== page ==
Watch: Toddler Murder Trial


Florida men Kquame Richardson and Henry Hayes are facing trial in Jacksonville, charged with murdering a 22-month old child. Prosecutors says baby Aiden McClendon was a casualty of gang-related violence, with Richardson and Hayes in one gang, and McClendon’s cousin in a rival group.

Richardson and Hayes, both now 19, are accused of carrying out a drive-by shooting on January 29, 2016, and have been linked to the gang PCE (Problem Child Entertainment). Police believe that McClendon’s cousin may have been the intended target, and a member of rival gang Out East.

Prosecutors plan on calling two gang members as witnesses. Before the trial began, the judge agreed to close the courtroom for their testimony, to protect their identities. Both witnesses have already been threatened over their testimony, and one of them was stabbed in prison. The prosecution also stated that the mother of a witness was attacked in a shooting at her home. Media coverage of the trial will still be permitted during their testimony, but their faces will not be permitted to be shown on camera.

Two separate juries will be seated for the trial, one for each defendant. Both Richardson and Hayes are charged with murder, attempted murder, discharging a firearm from a vehicle, and shooting or throwing deadly missiles. Hayes is also charged with possession of a firearm by a juvenile delinquent found to have committed a felony act. They both face up to life in prison if they are convicted.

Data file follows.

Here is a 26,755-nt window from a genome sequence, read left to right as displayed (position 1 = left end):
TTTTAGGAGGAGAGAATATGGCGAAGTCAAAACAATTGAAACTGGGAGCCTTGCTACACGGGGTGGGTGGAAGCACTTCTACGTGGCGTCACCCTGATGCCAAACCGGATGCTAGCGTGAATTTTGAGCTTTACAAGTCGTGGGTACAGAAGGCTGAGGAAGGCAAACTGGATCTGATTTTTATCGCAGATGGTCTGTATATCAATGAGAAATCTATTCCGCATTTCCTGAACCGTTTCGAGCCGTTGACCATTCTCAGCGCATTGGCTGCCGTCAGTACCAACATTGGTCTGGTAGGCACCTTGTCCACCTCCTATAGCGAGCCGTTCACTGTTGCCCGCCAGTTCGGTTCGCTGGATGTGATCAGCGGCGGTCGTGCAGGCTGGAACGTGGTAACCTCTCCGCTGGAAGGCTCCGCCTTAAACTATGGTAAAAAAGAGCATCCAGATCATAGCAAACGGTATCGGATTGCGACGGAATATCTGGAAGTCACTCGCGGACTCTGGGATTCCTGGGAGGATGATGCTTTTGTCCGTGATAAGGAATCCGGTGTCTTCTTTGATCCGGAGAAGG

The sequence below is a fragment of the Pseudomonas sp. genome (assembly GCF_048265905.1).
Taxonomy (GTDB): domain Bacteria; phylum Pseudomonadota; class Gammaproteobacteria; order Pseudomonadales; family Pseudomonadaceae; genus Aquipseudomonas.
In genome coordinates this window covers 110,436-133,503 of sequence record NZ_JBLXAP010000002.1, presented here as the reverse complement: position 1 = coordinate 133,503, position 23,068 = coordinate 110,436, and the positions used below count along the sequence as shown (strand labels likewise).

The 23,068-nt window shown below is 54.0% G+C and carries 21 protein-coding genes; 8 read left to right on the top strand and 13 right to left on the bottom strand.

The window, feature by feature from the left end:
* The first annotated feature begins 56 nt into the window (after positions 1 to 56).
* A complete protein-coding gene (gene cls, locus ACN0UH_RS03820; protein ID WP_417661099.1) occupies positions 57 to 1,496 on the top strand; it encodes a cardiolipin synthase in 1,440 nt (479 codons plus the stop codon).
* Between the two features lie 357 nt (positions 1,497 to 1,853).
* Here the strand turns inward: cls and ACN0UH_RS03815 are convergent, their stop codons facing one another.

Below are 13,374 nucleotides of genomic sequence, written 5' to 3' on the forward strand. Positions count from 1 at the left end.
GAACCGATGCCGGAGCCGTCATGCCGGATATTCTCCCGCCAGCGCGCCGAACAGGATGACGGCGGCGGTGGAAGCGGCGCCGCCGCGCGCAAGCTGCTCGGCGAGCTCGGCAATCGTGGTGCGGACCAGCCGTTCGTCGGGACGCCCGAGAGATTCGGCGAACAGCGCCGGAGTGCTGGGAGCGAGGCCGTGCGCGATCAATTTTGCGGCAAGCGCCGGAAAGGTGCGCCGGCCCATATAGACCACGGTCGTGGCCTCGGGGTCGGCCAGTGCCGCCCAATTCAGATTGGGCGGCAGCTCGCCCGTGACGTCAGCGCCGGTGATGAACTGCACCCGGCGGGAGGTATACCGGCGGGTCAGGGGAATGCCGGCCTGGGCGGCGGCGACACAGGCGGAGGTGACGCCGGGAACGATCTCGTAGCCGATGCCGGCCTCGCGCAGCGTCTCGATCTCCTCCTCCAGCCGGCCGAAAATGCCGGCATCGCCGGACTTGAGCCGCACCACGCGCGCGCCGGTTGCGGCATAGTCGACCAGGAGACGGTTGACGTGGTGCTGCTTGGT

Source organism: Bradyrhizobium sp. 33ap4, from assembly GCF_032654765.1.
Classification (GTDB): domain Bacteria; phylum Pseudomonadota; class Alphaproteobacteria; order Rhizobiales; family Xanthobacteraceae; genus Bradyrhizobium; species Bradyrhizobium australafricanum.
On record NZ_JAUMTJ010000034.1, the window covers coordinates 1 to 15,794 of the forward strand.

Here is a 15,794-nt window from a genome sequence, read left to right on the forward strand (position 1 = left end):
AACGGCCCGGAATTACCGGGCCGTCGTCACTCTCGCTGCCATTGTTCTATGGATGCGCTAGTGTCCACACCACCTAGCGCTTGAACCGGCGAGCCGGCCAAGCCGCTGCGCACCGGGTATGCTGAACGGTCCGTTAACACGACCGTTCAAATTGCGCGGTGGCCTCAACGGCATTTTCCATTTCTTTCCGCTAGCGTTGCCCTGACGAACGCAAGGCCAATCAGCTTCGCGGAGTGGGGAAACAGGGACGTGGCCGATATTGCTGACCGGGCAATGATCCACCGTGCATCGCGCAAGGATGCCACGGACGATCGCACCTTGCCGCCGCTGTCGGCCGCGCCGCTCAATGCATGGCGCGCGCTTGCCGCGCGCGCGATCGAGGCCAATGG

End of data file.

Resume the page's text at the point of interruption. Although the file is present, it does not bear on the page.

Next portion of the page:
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Aaron Keller is an attorney licensed in two states. He holds a juris doctor degree from the University of New Hampshire School of Law and a broadcast journalism degree from Syracuse University. During law school, he completed legal residencies in the Office of the New Hampshire Attorney General and in a local prosecutor’s office. He was employed as a summer associate in the New Hampshire Department of Safety, which manages the state police, and further served as a summer law clerk for a New York trial judge. Before law school, Keller worked for television stations in New York and in the Midwest, mostly as an evening news anchor and investigative reporter. His original reporting on the Wisconsin murder of Teresa Halbach was years later featured in the Netflix film "Making A Murderer."

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